All of this is to say that if you think what’s happening at LCPS is normal, and that this kind of stuff happens everywhere (especially with the frequency that things happen in LC)… think again. And then consider how much money you pay in taxes, and whether your children are ACTUALLY reaping any of “benefits” of being in the LCPS school district. I was never mad at LCPS when I lived in LC, because I couldn’t see beyond it. But, like an unhealthy relationship, I can see it for what it is now that I’ve left. And folks… it’s not good. I sincerely hope it can change for the better, but either way, I’m glad I won’t have to stick it out and wait for it to (maybe, probably not) happen.

    • 2021-04-15 at 1:23 pm
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      My son-in-law teaches in a public school in New England. His district has had in-person classes since August with the exception of a few weeks in February. The school remained open even after the principal contracted COVID – zero students became infected.

      We are looking forward to retiring to that community next Spring; can’t wait to get out of the insanity of Loudoun County and its obscene taxes.

  • 2021-04-14 at 7:06 pm
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    Our schools have been closed for about a year.

    WHAT savings resulted from this? While some of our busses were delivering food, what was the saving from parking the busses and the drivers?

    Will the county CONDEMN the actions of school board members that compiled an Enemies List? This list includes parents like US, who all want our schools opened. We also want to scrap teaching our kids the critical race theory garbage (which is racist) and we are calling for accountability.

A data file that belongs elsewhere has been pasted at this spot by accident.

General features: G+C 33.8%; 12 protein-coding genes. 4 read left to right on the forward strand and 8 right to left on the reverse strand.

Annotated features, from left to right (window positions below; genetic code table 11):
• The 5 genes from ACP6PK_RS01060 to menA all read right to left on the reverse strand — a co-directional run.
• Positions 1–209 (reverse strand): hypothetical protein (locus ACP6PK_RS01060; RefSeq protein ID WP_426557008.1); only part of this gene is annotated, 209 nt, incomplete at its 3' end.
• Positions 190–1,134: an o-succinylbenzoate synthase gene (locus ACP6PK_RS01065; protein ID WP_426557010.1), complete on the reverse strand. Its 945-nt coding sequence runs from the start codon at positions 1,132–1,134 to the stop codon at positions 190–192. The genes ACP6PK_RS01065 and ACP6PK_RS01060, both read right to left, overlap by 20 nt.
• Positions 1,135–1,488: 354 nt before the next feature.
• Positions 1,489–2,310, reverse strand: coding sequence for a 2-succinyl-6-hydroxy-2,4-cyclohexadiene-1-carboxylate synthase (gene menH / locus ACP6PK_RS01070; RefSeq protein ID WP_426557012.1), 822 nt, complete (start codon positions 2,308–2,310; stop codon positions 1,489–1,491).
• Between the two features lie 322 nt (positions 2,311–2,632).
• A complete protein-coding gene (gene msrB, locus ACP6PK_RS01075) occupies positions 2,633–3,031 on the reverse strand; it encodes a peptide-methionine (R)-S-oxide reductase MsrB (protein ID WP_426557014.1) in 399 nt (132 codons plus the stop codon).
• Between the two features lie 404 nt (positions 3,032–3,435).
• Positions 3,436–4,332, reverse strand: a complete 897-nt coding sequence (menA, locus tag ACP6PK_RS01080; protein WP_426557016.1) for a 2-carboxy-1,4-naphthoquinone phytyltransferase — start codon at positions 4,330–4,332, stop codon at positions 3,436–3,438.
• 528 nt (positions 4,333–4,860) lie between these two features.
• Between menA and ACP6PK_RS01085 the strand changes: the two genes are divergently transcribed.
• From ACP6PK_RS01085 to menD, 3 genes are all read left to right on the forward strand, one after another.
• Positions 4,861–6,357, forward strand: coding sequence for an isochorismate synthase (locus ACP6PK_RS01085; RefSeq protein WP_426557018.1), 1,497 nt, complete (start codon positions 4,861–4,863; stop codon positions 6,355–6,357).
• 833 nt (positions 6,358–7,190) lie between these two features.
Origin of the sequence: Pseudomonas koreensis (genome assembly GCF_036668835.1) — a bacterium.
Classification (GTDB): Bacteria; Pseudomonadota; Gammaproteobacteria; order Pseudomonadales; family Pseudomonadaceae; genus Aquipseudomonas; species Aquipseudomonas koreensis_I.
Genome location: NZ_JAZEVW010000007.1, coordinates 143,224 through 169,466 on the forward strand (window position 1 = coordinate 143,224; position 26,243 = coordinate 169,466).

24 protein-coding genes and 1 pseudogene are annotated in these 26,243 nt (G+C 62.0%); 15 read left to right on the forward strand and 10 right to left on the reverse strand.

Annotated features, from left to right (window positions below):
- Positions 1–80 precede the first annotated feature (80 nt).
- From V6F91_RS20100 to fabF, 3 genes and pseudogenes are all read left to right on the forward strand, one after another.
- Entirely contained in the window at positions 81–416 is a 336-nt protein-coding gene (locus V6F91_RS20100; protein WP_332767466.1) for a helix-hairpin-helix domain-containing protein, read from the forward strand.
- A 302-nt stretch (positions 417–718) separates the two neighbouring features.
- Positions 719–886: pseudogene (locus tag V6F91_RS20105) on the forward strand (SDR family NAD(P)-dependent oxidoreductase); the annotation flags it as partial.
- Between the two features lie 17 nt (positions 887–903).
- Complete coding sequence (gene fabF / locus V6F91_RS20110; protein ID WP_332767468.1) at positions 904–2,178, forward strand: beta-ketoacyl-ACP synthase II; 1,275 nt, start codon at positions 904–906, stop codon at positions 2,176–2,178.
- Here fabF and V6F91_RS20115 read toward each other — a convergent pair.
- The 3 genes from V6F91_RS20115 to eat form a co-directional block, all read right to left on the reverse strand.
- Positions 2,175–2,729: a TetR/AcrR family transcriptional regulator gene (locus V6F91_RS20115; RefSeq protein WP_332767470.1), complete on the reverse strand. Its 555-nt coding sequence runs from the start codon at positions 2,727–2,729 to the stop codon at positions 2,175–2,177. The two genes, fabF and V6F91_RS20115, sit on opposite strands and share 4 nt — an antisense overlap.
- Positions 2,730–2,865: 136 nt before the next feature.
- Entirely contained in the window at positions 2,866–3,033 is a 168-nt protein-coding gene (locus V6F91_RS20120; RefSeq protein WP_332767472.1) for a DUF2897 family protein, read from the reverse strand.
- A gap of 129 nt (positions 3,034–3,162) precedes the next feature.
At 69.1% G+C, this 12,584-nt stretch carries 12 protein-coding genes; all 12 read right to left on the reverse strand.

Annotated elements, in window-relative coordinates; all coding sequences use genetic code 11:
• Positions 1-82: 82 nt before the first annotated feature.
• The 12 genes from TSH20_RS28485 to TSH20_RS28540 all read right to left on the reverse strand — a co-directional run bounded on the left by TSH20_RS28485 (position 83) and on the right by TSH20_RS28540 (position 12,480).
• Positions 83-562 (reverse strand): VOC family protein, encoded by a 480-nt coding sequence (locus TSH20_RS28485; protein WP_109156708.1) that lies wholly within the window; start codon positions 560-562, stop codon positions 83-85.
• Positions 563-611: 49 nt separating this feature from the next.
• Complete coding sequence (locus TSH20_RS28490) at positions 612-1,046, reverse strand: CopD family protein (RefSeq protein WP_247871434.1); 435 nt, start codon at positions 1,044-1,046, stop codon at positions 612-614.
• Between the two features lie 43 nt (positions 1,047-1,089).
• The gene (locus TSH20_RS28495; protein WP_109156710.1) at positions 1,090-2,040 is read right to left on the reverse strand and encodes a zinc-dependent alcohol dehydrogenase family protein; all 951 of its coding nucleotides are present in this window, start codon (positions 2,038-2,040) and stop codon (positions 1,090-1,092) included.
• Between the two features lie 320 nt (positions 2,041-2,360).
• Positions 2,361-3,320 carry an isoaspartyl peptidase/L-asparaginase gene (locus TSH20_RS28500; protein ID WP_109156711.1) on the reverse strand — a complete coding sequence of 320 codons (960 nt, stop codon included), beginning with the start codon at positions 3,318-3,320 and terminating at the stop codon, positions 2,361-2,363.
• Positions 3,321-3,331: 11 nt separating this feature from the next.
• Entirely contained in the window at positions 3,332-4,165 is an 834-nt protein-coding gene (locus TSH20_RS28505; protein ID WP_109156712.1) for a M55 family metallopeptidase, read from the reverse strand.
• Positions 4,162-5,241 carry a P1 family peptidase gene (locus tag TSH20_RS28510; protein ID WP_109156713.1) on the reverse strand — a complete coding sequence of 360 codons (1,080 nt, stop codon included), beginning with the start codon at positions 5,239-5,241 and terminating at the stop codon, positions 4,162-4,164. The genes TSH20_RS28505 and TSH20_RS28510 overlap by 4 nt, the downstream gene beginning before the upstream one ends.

School board members Beth Barts, Brenda Sheridan, Ian Serotkin, Denise Corbo, Leslee King, and Atoosa Reaser, are reportedly part of a private Facebook group called “Anti-Racist Parents of Loudoun County” .

    They should all RESIGN NOW!

  • 2021-04-14 at 8:51 pm
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    I do not remember when the LoCo School Board became so arrogant and entitled, and demonstrably mean. The first time I can remember anything like this was when Eric Hornberger was the chairman- he played games with the budget and retaliated against anyone who went against him, on or off the board. It seems the attitude has only grown since then. This school board is lost and LCPS is lost right along with it- they have completely forgotten that their purpose is to focus on education, not the board’s, teachers, or (where did these people come from?) PTA’s social justice issue of the week. The two loons from the PTA who wrote in to this news site recently are way out there…and they need to be removed.

  • 2021-04-17 at 1:34 pm
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    There are just 2 numbers that citzens need to know in deciding whether the FY22 LCPS budget is remotely “fiscally responsible” or “needs-based”?

    1. LCPS is projecting an enrollment increase in FY22 compared to the FY21 budget of just 0.1%.

    2. LCPS is receiving a whopping 8% more funding for that 0.1% enrollment increase.

    Even beyond this universe, such an exorbitant funding increase is ridiculous.